New Delhi: Furthering the debate on the political significance of Miyah poetry in these times, Assam Police has registered cases against ten people for writing a poem on the citizenship row in the state.
Most of the accused are Muslim poets and rights activists who trace their origins to East Bengal, Indian Express has reported. The newspaper quoted Guwahati Central deputy commissioner of police Dharmendra Kumar Das as having noted that they had been charged under Sections 420 (punishment for cheating) and 406 (punishment for criminal breach of trust) of the Indian Penal Code and relevant sections of the Copyright Act, 1957.
The poem that led to the complaint by journalist Pranabjit Doloi, belongs to the genre of ‘Miyah’ – originally the Urdu honorific for men which gradually became a slur for Bengal-origin, ‘immigrant’ Muslims in Assam. The slur has now been reclaimed by a generation of poets who call themselves and their style of protest poetry ‘Miyah’.
An Al Jazeera article traces one of the first true examples of Miyah poetry back to 1985, when Khabir Ahmed wrote I Beg To State That in the aftermath of the Nellie Massacre of 1983, in which more than 2,000 Bengali-origin Muslims were killed in just six hours.
In the past few years, a second and renewed wave of Miyah poetry has seen the political poems rapidly translated and presented to receive widespread attention in campaigns bolstered by social media. This has happened especially in the light of the citizenship row in Assam, where the final draft of the National Register of Citizens will be released on July 30, pushing millions of non-indigenous peoples’ status as residents in Assam and India into uncertainty. The poetry seeks to highlight their unique predicament and addresses the communities concerns with being the perpetual ‘other’ in Assam.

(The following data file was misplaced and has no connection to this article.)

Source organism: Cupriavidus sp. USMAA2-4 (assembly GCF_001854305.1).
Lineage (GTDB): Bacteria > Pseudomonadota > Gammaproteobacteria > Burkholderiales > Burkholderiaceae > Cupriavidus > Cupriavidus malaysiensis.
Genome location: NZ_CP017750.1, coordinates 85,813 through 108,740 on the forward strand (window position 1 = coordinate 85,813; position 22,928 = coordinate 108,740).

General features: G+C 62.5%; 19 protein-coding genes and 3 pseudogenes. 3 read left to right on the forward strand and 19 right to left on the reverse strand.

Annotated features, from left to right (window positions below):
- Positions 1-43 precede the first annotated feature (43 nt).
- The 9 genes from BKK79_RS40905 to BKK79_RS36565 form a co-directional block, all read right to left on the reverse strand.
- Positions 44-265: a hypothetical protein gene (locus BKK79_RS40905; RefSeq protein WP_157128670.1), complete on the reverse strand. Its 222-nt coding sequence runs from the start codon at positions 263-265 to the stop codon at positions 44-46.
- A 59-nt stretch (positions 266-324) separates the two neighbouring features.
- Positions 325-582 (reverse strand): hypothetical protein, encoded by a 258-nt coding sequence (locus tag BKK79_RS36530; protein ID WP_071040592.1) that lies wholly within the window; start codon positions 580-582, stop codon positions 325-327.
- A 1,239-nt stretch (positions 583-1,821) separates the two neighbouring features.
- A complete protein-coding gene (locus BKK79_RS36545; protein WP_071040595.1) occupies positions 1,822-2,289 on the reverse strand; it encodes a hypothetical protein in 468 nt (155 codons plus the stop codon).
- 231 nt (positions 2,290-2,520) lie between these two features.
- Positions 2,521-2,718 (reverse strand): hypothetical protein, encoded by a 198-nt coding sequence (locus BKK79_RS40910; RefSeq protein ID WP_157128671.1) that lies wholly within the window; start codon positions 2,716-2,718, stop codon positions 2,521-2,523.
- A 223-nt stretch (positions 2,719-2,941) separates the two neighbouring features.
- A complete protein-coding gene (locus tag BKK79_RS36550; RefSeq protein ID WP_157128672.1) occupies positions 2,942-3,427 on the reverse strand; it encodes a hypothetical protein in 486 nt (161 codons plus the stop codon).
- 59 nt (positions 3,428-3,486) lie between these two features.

.@ShalimHussain recites ‘Write Down I am a Miyah’ by Hafiz Ahmed – the first Miyah poem ever written.
I am a Miya
My serial number in the NRC is 200543
— India Culture Lab (@IndiaCultureLab) June 8, 2019
In an article for The Wire, researcher Suraj Gogoi calls Miyah poetry a multilingual expression of the “world of suffering and humiliation of a group of people whose life-world has passed through numerous political claims and counterclaims.”
However, in Assam itself, there is great debate surrounding Miyah poetry with a section of Assamese society notably ill at ease with such a distinctly political form of expression by a community historically seen as outsiders. Columnists have variously claimed that the poetry threatens Assam’s indigenous people and impedes attempts made at reconciliation between them and descendants of immigrant Muslims.
The particular poem for which ten people were booked was written by Kazi Sharowar Hussein. Doloi has claimed that Hussein’s “real intention” was to provoke and depict “Assamese people as xenophobic in the eyes of the world.”
The fact that the poems are written in a specific dialect which is largely unknown to the rest of Assam has also given scope for intellectuals to claim that Miyah poetry seeks to alienate Assamese in its attempt to reach a global audience.